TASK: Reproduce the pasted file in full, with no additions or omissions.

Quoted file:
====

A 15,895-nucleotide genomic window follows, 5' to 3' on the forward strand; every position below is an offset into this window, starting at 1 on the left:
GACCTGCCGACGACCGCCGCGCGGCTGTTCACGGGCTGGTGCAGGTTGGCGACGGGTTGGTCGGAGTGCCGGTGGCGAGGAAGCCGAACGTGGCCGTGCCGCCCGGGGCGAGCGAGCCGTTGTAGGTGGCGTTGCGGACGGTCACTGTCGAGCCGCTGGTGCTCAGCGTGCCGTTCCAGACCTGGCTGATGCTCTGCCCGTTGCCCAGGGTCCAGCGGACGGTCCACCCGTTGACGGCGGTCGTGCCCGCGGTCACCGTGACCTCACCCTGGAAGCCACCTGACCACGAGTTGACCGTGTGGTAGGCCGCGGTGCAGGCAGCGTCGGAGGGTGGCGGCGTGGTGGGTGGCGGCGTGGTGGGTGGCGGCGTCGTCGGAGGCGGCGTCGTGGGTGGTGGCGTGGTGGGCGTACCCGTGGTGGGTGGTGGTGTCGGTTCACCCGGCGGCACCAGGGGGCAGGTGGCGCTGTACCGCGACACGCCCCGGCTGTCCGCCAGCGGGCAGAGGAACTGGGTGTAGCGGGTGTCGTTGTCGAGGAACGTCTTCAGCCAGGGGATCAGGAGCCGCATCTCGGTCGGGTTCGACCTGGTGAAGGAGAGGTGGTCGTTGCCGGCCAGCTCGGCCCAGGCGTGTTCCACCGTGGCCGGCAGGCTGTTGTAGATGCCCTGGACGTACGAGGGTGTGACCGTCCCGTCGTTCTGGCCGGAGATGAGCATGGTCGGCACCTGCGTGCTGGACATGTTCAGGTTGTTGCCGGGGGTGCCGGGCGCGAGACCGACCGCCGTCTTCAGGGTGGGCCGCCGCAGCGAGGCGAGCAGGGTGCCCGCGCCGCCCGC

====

A 15,895-nucleotide genomic window follows, 5' to 3' on the forward strand; every position below is an offset into this window, starting at 1 on the left:
GACCTGCCGACGACCGCCGCGCGGCTGTTCACGGGCTGGTGCAGGTTGGCGACGGGTTGGTCGGAGTGCCGGTGGCGAGGAAGCCGAACGTGGCCGTGCCGCCCGGGGCGAGCGAGCCGTTGTAGGTGGCGTTGCGGACGGTCACTGTCGAGCCGCTGGTGCTCAGCGTGCCGTTCCAGACCTGGCTGATGCTCTGCCCGTTGCCCAGGGTCCAGCGGACGGTCCACCCGTTGACGGCGGTCGTGCCCGCGGTCACCGTGACCTCACCCTGGAAGCCACCTGACCACGAGTTGACCGTGTGGTAGGCCGCGGTGCAGGCAGCGTCGGAGGGTGGCGGCGTGGTGGGTGGCGGCGTGGTGGGTGGCGGCGTCGTCGGAGGCGGCGTCGTGGGTGGTGGCGTGGTGGGCGTACCCGTGGTGGGTGGTGGTGTCGGTTCACCCGGCGGCACCAGGGGGCAGGTGGCGCTGTACCGCGACACGCCCCGGCTGTCCGCCAGCGGGCAGAGGAACTGGGTGTAGCGGGTGTCGTTGTCGAGGAACGTCTTCAGCCAGGGGATCAGGAGCCGCATCTCGGTCGGGTTCGACCTGGTGAAGGAGAGGTGGTCGTTGCCGGCCAGCTCGGCCCAGGCGTGTTCCACCGTGGCCGGCAGGCTGTTGTAGATGCCCTGGACGTACGAGGGTGTGACCGTCCCGTCGTTCTGGCCGGAGATGAGCATGGTCGGCACCTGCGTGCTGGACATGTTCAGGTTGTTGCCGGGGGTGCCGGGCGCGAGACCGACCGCCGTCTTCAGGGTGGGCCGCCGCAGCGAGGCGAGCAGGGTGCCCGCGCCGCCCGC